By T. D. Thornton
Churchill Downs Inc. is reportedly exploring selling off TwinSpires Racing, which the gaming corporation describes as the “premier online horse racing wagering platform in the United States.”
The financial news site Bloomberg first broke the CDI scoop at 3:40 p.m. Eastern Dec. 2, citing several sources who requested anonymity because they were sharing information that hadn't yet been divulged by the publicly traded company. A CDI official declined comment.
Bloomberg reported that CDI “is working with an adviser to solicit potential interest in the wagering platform.”
One of the sources estimated “TwinSpires could fetch $1.5 billion in any transaction.”
Bloomberg reported CDI itself has a market value of $8.8 billion.
But one of the sources quoted in that story also cautioned that “no final decision has been made,” noting that CDI could continue to own the platform.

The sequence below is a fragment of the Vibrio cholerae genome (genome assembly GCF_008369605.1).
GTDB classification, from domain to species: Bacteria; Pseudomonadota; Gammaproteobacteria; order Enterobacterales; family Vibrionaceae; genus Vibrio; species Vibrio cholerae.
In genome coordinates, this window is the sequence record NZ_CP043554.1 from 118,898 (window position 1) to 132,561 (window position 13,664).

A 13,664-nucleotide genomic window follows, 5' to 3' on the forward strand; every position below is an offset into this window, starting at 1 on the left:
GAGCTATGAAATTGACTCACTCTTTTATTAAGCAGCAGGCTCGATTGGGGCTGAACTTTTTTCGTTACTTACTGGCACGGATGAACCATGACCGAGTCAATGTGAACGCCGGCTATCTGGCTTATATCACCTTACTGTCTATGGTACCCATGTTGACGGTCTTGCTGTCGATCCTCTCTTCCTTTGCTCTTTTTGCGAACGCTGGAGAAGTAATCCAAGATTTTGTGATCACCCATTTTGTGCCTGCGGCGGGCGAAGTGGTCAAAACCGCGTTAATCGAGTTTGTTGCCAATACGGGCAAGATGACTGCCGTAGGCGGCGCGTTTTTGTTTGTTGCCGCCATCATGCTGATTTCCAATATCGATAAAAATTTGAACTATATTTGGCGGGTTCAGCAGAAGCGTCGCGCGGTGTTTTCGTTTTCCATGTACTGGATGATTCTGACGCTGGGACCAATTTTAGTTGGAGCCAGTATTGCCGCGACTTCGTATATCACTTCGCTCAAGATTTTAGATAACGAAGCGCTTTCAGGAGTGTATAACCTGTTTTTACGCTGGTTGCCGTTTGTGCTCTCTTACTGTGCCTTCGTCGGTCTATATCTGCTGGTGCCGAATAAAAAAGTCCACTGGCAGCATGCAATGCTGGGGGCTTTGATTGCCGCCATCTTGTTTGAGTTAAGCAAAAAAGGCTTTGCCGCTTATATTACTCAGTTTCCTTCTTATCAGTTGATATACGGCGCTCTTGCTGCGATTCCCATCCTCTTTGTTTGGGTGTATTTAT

During an Oct. 28 third-quarter earnings conference call, CDI's president and chief operating officer, Bill Mudd, gave no hint of a sale of the advance-deposit wagering platform when he answered an investor's question about what to expect regarding TwinSpires in the near future.
“I'd say, first of all, on the fourth quarter [of 2021], we're kind of entering now a very stable period for TwinSpires,” Mudd said.
At a different point in that earnings call, Bill Carstanjen, CDI's chief executive officer, noted that the TwinSpires racing handle was up 31% in the third quarter, driven by a 23% increase in active users compared to 2019, resulting in an increase of $113 million.
And Carstanjen said CDI would be devoting resources to making TwinSpires better.
“The majority of our fourth quarter maintenance capital [for 2021] is related to finishing the new turf course of Churchill Downs Racetrack, new slot purchases, and ongoing improvements to our TwinSpires horse racing platform,” Carstanjen said on that call five weeks ago.